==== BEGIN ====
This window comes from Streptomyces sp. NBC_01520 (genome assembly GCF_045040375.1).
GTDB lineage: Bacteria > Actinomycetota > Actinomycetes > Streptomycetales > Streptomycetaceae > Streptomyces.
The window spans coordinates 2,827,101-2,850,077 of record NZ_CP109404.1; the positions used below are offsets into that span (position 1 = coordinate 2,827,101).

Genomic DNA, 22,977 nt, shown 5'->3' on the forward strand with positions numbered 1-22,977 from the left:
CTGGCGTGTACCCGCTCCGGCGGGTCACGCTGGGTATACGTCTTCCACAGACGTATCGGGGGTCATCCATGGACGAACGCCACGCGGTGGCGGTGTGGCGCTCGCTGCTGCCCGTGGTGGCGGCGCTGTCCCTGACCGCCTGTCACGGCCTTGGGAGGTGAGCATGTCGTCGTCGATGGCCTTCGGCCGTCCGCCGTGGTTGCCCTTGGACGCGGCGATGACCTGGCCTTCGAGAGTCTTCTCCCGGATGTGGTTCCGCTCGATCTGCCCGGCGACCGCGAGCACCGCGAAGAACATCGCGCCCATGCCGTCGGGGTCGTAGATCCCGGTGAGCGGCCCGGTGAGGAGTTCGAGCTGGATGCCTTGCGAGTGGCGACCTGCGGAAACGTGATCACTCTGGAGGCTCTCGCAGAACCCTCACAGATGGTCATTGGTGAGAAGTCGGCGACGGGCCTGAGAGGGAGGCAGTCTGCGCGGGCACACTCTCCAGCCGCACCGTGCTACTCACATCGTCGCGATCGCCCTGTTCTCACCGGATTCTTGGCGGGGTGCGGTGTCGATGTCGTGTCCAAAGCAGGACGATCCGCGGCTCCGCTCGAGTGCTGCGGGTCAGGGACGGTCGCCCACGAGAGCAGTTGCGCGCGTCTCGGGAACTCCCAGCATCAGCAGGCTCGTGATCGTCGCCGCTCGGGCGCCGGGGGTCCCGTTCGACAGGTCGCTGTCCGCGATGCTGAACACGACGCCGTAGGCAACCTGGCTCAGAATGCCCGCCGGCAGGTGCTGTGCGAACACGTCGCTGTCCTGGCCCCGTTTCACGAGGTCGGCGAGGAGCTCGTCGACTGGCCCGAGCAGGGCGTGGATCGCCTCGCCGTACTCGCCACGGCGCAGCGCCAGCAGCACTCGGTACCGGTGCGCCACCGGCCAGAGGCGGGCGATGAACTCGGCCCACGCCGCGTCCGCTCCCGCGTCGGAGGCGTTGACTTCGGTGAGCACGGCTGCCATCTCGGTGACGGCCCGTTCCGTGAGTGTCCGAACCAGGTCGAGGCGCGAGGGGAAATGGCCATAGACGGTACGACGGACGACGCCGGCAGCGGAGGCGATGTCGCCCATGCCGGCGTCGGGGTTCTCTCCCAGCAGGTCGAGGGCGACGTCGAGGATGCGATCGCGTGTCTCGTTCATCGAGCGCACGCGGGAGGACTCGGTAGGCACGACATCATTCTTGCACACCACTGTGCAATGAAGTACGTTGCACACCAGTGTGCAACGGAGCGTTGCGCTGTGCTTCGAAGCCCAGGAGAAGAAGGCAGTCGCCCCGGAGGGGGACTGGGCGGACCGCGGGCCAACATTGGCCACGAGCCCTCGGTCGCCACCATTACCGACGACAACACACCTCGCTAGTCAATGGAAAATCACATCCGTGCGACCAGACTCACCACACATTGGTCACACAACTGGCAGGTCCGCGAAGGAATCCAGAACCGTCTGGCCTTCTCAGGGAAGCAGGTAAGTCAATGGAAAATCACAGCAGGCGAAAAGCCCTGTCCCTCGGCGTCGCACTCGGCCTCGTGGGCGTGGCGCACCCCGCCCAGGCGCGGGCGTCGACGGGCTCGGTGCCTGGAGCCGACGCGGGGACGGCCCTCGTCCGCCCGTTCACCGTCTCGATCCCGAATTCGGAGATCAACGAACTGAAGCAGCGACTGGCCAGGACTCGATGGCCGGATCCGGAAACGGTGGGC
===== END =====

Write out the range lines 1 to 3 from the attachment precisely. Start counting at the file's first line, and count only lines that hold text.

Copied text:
This window comes from Streptomyces sp. NBC_01520 (genome assembly GCF_045040375.1).
GTDB lineage: Bacteria > Actinomycetota > Actinomycetes > Streptomycetales > Streptomycetaceae > Streptomyces.
The window spans coordinates 2,827,101-2,850,077 of record NZ_CP109404.1; the positions used below are offsets into that span (position 1 = coordinate 2,827,101).